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Finding One’s Path

April 22, 2012


Rumi says that every person is born for ‘some particular work’ and I think that this is true; it’s all too evident in the way some people do certain things with an unconscious fluidity and naturalness that other people can only seek to imitate.  For some it is the instinctual ability to nurture – whether it’s their own children or friends they take under their wing, providing them with warmth and comfort, a present heart and a listening ear.  For others it is an uncanny brilliance in learning, for whom conversation is less about sharing experiences and instinctively a means of sharpening their ideas against another mind.  Some have a gift of the eye and can make anything visually pleasing.  In a cursory glance they see what is visually discordant in a setting, and in moving a lamp or choosing a different shade of clothing can immediately find the most beautiful aesthetic in a way that is almost subconscious.  There are those who are naturally disposed towards the spirit, for whom the company of other people is naturally abrasive, and for whom comfort is found only in mention of the Divine and divinely related matters.

There are some who don’t even realize the special gift they are given, or seem to be forcing themselves into another mold, but for an observer it is an evident reality as clear as the rising sun.  They were meant for a certain work, a certain path.  Perhaps it is easier to see in others than in ourselves.

I’ve always had a special relationship with words.  I could never seem to acquire or read fast enough through books, especially in my adolescence. A particular turn of phrase, a new word, an especially eloquent passage would be as delicious as some sumptuous sweet, to be savored and appreciated slowly.  I would write feverishly at night, in bursts in the day, in class, on the margins of my notes, feel, think and dream about writing.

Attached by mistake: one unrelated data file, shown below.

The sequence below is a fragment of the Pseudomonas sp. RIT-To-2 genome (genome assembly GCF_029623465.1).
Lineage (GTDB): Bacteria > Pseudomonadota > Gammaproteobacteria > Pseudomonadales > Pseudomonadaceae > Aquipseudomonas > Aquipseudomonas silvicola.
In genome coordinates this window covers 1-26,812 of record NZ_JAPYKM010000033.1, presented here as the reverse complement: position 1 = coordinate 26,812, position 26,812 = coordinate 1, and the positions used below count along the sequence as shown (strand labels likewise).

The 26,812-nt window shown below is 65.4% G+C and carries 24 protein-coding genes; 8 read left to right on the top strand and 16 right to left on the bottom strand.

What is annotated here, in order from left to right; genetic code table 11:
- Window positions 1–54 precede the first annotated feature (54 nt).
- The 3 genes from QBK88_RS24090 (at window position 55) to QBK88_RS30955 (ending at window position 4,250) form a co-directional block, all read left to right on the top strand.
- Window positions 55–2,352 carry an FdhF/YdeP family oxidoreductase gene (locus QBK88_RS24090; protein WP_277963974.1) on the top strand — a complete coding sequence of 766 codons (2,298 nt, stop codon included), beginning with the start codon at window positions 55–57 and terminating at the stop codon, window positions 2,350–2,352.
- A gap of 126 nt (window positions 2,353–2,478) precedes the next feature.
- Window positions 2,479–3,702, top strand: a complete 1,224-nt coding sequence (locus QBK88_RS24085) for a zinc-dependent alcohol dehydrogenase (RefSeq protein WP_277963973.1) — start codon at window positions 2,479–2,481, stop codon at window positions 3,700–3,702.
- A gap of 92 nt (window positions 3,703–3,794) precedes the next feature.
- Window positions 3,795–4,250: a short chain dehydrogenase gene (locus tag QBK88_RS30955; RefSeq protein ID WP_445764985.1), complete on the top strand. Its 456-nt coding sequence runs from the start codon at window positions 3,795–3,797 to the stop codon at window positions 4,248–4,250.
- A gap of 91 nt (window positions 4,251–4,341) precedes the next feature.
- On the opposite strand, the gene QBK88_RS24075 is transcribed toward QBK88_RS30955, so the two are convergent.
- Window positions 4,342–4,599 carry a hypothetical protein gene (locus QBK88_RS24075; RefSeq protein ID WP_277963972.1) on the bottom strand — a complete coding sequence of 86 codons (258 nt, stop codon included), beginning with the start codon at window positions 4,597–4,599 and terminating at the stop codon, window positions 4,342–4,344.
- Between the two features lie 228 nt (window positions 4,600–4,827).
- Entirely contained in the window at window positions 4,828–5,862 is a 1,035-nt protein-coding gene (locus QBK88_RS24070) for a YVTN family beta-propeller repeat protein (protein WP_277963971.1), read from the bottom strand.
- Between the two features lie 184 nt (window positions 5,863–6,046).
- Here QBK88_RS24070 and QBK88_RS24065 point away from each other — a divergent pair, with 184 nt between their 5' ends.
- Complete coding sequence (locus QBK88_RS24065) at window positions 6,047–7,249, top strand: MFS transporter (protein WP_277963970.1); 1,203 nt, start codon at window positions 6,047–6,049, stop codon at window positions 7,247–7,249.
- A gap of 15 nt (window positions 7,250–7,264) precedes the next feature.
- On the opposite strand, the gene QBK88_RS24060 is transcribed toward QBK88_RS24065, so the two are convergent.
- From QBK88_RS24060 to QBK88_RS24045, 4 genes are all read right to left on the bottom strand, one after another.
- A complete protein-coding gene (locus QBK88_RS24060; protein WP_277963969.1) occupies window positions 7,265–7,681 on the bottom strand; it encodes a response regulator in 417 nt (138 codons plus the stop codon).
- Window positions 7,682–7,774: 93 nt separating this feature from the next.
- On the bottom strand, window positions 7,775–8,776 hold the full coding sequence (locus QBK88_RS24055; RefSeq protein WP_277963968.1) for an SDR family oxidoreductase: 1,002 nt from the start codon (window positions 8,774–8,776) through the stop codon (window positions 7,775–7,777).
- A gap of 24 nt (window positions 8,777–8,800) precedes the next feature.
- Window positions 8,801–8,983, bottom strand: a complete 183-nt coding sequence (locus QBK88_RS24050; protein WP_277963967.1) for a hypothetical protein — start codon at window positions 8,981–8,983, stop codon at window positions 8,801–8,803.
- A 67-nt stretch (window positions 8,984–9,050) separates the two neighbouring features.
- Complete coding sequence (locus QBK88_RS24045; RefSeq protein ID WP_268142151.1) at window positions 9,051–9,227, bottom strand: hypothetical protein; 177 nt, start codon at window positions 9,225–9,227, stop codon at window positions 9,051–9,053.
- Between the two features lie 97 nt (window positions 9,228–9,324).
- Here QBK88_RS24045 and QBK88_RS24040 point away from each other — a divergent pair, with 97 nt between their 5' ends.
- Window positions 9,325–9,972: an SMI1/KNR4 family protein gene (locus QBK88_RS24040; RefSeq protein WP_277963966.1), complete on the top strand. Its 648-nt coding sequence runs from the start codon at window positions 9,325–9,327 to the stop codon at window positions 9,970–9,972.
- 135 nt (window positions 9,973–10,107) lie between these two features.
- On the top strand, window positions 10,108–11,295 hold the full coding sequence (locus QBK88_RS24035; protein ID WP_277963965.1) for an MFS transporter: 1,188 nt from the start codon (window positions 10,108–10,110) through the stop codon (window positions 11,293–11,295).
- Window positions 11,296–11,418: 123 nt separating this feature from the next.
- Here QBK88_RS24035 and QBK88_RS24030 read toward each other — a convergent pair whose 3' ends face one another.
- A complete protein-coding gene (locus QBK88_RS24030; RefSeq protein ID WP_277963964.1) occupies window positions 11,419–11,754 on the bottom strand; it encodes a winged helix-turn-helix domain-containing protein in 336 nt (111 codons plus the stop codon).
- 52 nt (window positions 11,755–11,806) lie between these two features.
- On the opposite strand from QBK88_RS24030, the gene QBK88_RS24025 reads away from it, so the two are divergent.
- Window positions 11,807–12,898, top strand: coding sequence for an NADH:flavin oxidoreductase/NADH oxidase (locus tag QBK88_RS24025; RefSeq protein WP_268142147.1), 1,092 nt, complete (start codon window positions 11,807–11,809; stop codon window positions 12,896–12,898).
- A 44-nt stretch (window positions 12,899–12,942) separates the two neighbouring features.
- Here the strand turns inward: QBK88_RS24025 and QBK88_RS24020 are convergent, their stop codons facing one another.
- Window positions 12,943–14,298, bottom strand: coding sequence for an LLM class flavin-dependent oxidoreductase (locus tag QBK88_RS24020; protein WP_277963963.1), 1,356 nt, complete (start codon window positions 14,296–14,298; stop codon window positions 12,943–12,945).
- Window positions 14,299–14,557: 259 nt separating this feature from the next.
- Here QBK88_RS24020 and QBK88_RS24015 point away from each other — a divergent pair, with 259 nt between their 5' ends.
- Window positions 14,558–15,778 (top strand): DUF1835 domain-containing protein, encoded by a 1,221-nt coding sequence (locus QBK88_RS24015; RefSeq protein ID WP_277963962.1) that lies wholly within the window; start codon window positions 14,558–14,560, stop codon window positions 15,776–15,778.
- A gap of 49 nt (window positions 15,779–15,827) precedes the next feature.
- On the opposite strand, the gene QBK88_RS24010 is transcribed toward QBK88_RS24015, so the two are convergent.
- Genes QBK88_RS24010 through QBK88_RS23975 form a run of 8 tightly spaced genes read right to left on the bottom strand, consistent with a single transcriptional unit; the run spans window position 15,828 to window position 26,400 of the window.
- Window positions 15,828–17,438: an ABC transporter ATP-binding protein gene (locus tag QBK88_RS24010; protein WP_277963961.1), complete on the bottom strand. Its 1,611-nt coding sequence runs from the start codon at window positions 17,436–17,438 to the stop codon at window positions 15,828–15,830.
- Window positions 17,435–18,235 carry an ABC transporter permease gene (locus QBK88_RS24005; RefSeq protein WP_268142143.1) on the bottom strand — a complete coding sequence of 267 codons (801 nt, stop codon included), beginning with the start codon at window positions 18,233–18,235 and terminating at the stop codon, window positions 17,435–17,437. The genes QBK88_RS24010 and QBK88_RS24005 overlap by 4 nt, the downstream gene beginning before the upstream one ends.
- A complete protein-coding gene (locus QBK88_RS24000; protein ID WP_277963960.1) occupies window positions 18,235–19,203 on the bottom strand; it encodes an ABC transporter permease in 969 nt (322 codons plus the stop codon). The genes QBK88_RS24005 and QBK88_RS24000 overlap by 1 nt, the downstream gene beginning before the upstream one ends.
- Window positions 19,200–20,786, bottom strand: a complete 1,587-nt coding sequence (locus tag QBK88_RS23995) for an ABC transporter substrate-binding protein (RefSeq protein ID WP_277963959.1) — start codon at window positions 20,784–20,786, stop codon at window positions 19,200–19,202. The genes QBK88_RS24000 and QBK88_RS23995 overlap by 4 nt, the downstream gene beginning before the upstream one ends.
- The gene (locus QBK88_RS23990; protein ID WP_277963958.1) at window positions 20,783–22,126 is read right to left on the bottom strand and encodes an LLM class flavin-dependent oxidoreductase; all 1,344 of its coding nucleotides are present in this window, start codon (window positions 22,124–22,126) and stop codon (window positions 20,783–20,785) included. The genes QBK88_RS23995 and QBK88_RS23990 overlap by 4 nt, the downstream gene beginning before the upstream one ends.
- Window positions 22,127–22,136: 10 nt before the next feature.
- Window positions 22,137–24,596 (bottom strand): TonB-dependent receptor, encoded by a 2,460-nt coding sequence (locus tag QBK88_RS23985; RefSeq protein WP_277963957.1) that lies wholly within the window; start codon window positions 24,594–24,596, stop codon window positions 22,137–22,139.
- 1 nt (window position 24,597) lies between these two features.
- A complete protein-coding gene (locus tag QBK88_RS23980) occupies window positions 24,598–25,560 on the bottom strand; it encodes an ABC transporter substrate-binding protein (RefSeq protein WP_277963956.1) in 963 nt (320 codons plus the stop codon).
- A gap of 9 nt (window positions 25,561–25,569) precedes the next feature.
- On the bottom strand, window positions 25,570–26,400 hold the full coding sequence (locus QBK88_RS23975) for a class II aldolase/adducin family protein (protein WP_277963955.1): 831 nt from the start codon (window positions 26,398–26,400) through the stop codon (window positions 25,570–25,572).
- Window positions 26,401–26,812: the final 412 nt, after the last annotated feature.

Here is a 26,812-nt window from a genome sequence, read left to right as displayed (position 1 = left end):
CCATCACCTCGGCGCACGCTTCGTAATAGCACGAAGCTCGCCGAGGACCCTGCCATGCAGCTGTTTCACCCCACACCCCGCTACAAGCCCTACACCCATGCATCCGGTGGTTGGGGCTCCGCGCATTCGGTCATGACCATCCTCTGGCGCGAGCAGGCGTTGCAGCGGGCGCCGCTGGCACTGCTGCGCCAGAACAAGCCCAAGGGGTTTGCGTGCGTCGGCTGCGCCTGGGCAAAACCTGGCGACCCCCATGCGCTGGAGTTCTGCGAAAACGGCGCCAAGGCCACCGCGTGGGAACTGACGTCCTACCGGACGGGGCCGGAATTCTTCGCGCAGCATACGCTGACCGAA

The closest description I have found to these feelings is in the words of Chilean poet Pablo Neruda, describing when he wrote his first lines of poetry.  He says,


I did not know what to say, my mouth

had no way

with names,

my eyes were blind,

and something started in my soul,

fever or forgotten wings,

and I made my own way,


that fire,

and I wrote the first faint line,

faint, without substance, pure


pure wisdom

of someone who knows nothing,

and suddenly I saw

the heavens


and open,


palpitating plantations,

shadow perforated,


with arrows, fire and flowers,

the winding night, the universe.


Even as I have matured and often find it more difficult now to bare honest parts of myself to others through words, I still want to write, try to write, and dream about writing.  Even when I find difficulty in it, staring at a blank screen and a blinking cursor or a blank page, there is a sweetness and comfort in trying to bring together an order to the words swimming through my mind.  There are times still when the words course so strongly through me that they seem almost physically palpable, times when if I were cut I feel that I would surely bleed ink before blood.  This is why I think sometimes that this path was meant for me.

In my time abroad I have visited many places of historical and spiritual significance (alhamdulillah) – but two of the most poignant, intense and deeply personal of these experiences have been visiting the maqams of people who had deep relationships with words.  These are the authors of the Hikam (Ibn Ata’illah) and the Burda (Imam al-Busiri), respectively.